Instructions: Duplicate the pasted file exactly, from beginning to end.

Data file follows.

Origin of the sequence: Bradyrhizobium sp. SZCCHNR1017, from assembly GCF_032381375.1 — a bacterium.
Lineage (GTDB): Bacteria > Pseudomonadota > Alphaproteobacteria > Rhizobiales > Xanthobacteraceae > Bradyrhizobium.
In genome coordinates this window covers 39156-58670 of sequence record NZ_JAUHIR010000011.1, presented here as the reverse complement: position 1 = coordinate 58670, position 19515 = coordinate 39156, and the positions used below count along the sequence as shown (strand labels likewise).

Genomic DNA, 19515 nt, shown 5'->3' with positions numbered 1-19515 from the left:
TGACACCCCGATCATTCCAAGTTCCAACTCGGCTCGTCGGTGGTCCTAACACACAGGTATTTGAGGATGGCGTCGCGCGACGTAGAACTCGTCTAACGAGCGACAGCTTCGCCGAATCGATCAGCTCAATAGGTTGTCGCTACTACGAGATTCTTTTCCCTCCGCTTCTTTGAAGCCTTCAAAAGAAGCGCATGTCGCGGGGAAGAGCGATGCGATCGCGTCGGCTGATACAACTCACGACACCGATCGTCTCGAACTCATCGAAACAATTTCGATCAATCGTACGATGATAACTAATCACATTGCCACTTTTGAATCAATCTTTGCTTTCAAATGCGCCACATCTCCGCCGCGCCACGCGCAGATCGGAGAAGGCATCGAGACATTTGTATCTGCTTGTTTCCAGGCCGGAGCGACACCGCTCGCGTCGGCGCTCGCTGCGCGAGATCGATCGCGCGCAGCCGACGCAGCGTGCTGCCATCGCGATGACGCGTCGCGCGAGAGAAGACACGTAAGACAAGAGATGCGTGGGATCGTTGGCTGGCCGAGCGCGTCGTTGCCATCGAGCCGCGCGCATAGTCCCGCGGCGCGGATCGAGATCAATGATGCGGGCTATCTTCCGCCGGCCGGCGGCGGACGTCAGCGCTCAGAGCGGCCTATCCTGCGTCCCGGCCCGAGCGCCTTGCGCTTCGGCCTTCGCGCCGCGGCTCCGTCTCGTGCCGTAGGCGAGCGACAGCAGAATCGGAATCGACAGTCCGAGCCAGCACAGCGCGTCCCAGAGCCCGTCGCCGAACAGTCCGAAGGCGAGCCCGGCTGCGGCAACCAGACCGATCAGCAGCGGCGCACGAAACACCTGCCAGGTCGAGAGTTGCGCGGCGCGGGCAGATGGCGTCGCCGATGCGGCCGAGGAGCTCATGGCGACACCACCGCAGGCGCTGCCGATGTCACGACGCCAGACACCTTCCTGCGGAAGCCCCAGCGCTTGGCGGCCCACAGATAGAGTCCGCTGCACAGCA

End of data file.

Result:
Origin of the sequence: Bradyrhizobium sp. SZCCHNR1017, from assembly GCF_032381375.1 — a bacterium.
Lineage (GTDB): Bacteria > Pseudomonadota > Alphaproteobacteria > Rhizobiales > Xanthobacteraceae > Bradyrhizobium.
In genome coordinates this window covers 39156-58670 of sequence record NZ_JAUHIR010000011.1, presented here as the reverse complement: position 1 = coordinate 58670, position 19515 = coordinate 39156, and the positions used below count along the sequence as shown (strand labels likewise).

Genomic DNA, 19515 nt, shown 5'->3' with positions numbered 1-19515 from the left:
TGACACCCCGATCATTCCAAGTTCCAACTCGGCTCGTCGGTGGTCCTAACACACAGGTATTTGAGGATGGCGTCGCGCGACGTAGAACTCGTCTAACGAGCGACAGCTTCGCCGAATCGATCAGCTCAATAGGTTGTCGCTACTACGAGATTCTTTTCCCTCCGCTTCTTTGAAGCCTTCAAAAGAAGCGCATGTCGCGGGGAAGAGCGATGCGATCGCGTCGGCTGATACAACTCACGACACCGATCGTCTCGAACTCATCGAAACAATTTCGATCAATCGTACGATGATAACTAATCACATTGCCACTTTTGAATCAATCTTTGCTTTCAAATGCGCCACATCTCCGCCGCGCCACGCGCAGATCGGAGAAGGCATCGAGACATTTGTATCTGCTTGTTTCCAGGCCGGAGCGACACCGCTCGCGTCGGCGCTCGCTGCGCGAGATCGATCGCGCGCAGCCGACGCAGCGTGCTGCCATCGCGATGACGCGTCGCGCGAGAGAAGACACGTAAGACAAGAGATGCGTGGGATCGTTGGCTGGCCGAGCGCGTCGTTGCCATCGAGCCGCGCGCATAGTCCCGCGGCGCGGATCGAGATCAATGATGCGGGCTATCTTCCGCCGGCCGGCGGCGGACGTCAGCGCTCAGAGCGGCCTATCCTGCGTCCCGGCCCGAGCGCCTTGCGCTTCGGCCTTCGCGCCGCGGCTCCGTCTCGTGCCGTAGGCGAGCGACAGCAGAATCGGAATCGACAGTCCGAGCCAGCACAGCGCGTCCCAGAGCCCGTCGCCGAACAGTCCGAAGGCGAGCCCGGCTGCGGCAACCAGACCGATCAGCAGCGGCGCACGAAACACCTGCCAGGTCGAGAGTTGCGCGGCGCGGGCAGATGGCGTCGCCGATGCGGCCGAGGAGCTCATGGCGACACCACCGCAGGCGCTGCCGATGTCACGACGCCAGACACCTTCCTGCGGAAGCCCCAGCGCTTGGCGGCCCACAGATAGAGTCCGCTGCACAGCA